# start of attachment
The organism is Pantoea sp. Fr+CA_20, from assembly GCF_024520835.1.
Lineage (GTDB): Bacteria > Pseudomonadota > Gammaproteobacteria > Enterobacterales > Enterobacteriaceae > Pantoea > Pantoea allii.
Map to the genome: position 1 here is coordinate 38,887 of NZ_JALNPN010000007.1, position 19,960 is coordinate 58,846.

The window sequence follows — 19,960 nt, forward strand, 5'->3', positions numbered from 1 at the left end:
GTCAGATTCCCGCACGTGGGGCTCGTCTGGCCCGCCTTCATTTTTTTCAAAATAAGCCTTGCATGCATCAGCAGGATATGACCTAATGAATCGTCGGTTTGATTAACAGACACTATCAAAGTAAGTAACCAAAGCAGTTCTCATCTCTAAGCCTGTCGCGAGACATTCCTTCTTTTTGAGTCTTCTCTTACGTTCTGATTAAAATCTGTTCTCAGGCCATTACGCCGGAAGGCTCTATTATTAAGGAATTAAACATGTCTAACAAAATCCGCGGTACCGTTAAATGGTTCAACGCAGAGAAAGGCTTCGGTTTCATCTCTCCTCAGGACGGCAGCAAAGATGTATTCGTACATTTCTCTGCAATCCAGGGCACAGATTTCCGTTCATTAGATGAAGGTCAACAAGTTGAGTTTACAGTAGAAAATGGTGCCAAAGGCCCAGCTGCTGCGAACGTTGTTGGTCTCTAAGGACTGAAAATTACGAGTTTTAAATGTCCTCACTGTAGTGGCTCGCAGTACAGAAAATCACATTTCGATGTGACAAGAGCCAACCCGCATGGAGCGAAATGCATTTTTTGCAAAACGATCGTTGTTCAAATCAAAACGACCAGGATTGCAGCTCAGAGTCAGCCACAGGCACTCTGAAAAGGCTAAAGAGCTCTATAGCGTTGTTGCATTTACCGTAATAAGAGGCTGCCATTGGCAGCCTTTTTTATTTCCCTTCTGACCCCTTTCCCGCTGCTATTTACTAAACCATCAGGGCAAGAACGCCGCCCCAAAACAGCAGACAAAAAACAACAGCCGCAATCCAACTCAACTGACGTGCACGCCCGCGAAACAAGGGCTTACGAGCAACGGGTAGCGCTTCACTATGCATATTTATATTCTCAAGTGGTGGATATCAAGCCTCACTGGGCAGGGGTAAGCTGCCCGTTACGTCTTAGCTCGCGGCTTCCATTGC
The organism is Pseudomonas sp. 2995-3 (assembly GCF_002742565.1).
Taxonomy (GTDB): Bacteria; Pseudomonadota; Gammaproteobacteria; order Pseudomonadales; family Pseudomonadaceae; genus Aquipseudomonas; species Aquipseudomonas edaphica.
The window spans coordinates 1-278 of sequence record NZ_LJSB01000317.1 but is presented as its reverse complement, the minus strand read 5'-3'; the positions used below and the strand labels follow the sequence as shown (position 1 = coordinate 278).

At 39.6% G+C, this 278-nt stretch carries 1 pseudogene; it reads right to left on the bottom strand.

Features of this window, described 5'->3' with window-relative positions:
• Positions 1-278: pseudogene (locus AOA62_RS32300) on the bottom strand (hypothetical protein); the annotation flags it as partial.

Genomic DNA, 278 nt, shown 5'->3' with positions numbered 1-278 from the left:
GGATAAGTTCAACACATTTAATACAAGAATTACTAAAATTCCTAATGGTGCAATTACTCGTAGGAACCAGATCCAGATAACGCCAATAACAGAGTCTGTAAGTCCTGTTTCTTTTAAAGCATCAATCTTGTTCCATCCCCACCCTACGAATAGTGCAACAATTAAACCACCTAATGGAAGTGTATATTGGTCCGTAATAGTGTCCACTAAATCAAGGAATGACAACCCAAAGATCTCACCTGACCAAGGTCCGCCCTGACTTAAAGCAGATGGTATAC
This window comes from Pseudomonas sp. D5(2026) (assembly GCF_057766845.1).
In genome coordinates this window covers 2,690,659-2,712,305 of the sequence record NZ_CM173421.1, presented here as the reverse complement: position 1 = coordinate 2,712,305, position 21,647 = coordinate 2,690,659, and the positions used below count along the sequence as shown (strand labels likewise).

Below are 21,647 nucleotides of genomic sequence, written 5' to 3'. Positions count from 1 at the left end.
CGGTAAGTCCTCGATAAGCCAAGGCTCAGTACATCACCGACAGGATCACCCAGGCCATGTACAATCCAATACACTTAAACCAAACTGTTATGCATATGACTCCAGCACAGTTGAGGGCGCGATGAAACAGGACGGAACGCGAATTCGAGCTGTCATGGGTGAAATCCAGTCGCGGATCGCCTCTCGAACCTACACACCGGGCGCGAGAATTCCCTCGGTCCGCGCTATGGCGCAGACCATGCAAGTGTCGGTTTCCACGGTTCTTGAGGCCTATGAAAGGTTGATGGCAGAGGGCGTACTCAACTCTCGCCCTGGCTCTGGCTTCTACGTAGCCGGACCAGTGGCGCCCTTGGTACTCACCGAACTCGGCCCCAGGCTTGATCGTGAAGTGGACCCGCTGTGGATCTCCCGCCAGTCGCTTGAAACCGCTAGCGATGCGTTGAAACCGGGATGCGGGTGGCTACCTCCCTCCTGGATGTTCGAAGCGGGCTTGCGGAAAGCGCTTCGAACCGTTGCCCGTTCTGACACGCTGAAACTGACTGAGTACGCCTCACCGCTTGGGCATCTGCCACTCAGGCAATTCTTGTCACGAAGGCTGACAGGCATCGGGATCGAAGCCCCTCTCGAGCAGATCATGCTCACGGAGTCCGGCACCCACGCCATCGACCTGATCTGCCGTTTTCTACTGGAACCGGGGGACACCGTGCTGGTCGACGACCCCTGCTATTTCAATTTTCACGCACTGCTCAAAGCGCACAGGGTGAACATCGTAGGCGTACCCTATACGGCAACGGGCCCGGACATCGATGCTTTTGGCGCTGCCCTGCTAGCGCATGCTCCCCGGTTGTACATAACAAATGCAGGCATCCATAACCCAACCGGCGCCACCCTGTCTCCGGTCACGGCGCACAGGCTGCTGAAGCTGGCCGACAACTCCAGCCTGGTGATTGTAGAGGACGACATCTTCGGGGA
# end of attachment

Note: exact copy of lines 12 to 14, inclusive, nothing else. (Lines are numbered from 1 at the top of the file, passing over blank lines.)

Genomic DNA, 278 nt, shown 5'->3' with positions numbered 1-278 from the left:
GGATAAGTTCAACACATTTAATACAAGAATTACTAAAATTCCTAATGGTGCAATTACTCGTAGGAACCAGATCCAGATAACGCCAATAACAGAGTCTGTAAGTCCTGTTTCTTTTAAAGCATCAATCTTGTTCCATCCCCACCCTACGAATAGTGCAACAATTAAACCACCTAATGGAAGTGTATATTGGTCCGTAATAGTGTCCACTAAATCAAGGAATGACAACCCAAAGATCTCACCTGACCAAGGTCCGCCCTGACTTAAAGCAGATGGTATAC
This window comes from Pseudomonas sp. D5(2026) (assembly GCF_057766845.1).